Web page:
Well it’s a powerful way of changing the meaning of an experience. For example you could:
- Take something you dislike and turn it into something you
- Take something that you are confused about and turn it into understandin
- Turn limiting beliefs into empowering beliefs
Use your brain for a change
So how could we positively use this by considering some options?
- Let’s take that little voice that holds you back and change it. For a start let’s consider whose voice is it? Who does it belong to? Is it your mum, dad, boss, a monster or even your own voice? What if you changed it to Mickey or Minnie Mouse, a sexy voice, your favourite actor or actress or adjusted it to make it high or low. Would that change the way you respond to that voice?
- Let’s take something different like food. When you think of a food you love how do you think about it? Is it large, moving, bright and colourful? Now take a food that you dislike. How do you think about that? Is it small, still, dim and black and white? What if you changed the food you disliked into the same encoding as like? Would you now like the food you disliked?
The promise of submodalities is to put you back in control.
Submodalities in action
Stephen King (American author of contemporary horror, supernatural fiction, suspense, science fiction, and fantasy) is said to be motivated to write by a scary voice coming from behind him. Not sure about you but I’d prefer a better way to be motivated.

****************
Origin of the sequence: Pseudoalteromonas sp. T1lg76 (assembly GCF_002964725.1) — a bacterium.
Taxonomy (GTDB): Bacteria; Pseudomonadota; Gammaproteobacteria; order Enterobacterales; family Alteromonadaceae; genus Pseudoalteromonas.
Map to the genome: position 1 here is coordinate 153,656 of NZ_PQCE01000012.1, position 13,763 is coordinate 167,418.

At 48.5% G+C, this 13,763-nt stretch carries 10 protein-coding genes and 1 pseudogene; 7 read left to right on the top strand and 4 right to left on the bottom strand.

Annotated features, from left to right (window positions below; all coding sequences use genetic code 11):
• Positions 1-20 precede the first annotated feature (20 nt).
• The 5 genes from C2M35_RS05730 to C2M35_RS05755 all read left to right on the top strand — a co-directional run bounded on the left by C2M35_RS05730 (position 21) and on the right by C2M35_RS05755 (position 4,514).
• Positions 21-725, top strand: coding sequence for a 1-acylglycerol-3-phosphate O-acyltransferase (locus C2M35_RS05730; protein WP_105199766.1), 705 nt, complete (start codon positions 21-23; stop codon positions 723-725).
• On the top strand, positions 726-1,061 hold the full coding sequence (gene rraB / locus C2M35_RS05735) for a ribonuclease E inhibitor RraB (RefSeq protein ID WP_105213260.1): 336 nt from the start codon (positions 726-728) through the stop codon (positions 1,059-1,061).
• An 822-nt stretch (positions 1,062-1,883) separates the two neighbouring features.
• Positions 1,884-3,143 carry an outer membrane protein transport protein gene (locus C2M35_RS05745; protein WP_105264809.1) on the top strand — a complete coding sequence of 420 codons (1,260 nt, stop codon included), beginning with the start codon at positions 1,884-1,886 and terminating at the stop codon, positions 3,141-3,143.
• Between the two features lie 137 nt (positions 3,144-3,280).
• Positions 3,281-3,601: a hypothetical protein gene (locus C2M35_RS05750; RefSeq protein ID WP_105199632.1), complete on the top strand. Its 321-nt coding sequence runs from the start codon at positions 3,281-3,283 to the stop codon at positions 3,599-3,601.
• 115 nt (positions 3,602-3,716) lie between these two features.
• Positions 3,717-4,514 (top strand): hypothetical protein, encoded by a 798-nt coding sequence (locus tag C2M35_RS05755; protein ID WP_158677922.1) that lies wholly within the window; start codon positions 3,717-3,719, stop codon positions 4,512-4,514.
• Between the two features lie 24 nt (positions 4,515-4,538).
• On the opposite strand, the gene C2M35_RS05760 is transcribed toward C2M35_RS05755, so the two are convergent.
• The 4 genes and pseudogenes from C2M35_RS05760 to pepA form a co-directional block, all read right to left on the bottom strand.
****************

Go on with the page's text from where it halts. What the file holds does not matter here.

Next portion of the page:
Golfers often say they are waiting for the hole to grow in size before taking the shot.
Mozart (influential composer of the Classical era) was said to arrange his music through taste and smell, i.e. he would offset the sour of the violin against the sweetness of the cello.
What do you want to change about your thinking? Is there something you find to be particularly difficult to do? If so, identify something that you find is easy for you and consider how you think about it and how you encode it. Now change the encoding of the difficult thing to the same encoding as the easy thing, i.e. swap them over, change the meaning of the experience and notice that you now have a different perception of something that was once difficult.
Let’s quickly review what we covered:
- We take the world in though our five senses
- We use this as the raw building blocks to our thinking (plus language)
- We can use this to change our thinking
You may have just realised that if you would like a rich and dynamic outer world, then it makes sense to have a rich and dynamic inner world. I highly suggest you create rich inner worlds.
Today I have decided to install the vibrant, noisy and colourful New Orleans Parade in my mind. Yay…it’s time to celebrate!
These are a wide range of submodalities for each of our five senses or modalities. I have compiled a handy checklist of all the key submodalities that has proven to be a handy checklist. If you would like a copy then just request one by email and I’ll send you one as a gift.